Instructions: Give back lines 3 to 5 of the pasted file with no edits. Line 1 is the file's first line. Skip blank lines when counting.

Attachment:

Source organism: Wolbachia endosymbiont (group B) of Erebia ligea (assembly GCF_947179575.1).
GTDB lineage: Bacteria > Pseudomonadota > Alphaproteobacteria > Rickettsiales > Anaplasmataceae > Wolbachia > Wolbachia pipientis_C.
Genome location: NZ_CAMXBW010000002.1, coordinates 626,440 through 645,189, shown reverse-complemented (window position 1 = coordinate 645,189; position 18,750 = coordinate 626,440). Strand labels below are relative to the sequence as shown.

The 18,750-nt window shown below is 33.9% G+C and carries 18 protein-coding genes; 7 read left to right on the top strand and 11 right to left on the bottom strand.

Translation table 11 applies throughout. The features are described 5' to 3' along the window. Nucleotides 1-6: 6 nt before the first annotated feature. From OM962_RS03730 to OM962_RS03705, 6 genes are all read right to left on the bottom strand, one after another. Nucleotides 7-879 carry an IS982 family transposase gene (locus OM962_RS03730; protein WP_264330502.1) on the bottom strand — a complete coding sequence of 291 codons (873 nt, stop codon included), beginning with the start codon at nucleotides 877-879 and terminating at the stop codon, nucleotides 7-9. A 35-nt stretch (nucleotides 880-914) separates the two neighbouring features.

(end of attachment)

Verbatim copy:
Genome location: NZ_CAMXBW010000002.1, coordinates 626,440 through 645,189, shown reverse-complemented (window position 1 = coordinate 645,189; position 18,750 = coordinate 626,440). Strand labels below are relative to the sequence as shown.

The 18,750-nt window shown below is 33.9% G+C and carries 18 protein-coding genes; 7 read left to right on the top strand and 11 right to left on the bottom strand.

Translation table 11 applies throughout. The features are described 5' to 3' along the window. Nucleotides 1-6: 6 nt before the first annotated feature. From OM962_RS03730 to OM962_RS03705, 6 genes are all read right to left on the bottom strand, one after another. Nucleotides 7-879 carry an IS982 family transposase gene (locus OM962_RS03730; protein WP_264330502.1) on the bottom strand — a complete coding sequence of 291 codons (873 nt, stop codon included), beginning with the start codon at nucleotides 877-879 and terminating at the stop codon, nucleotides 7-9. A 35-nt stretch (nucleotides 880-914) separates the two neighbouring features.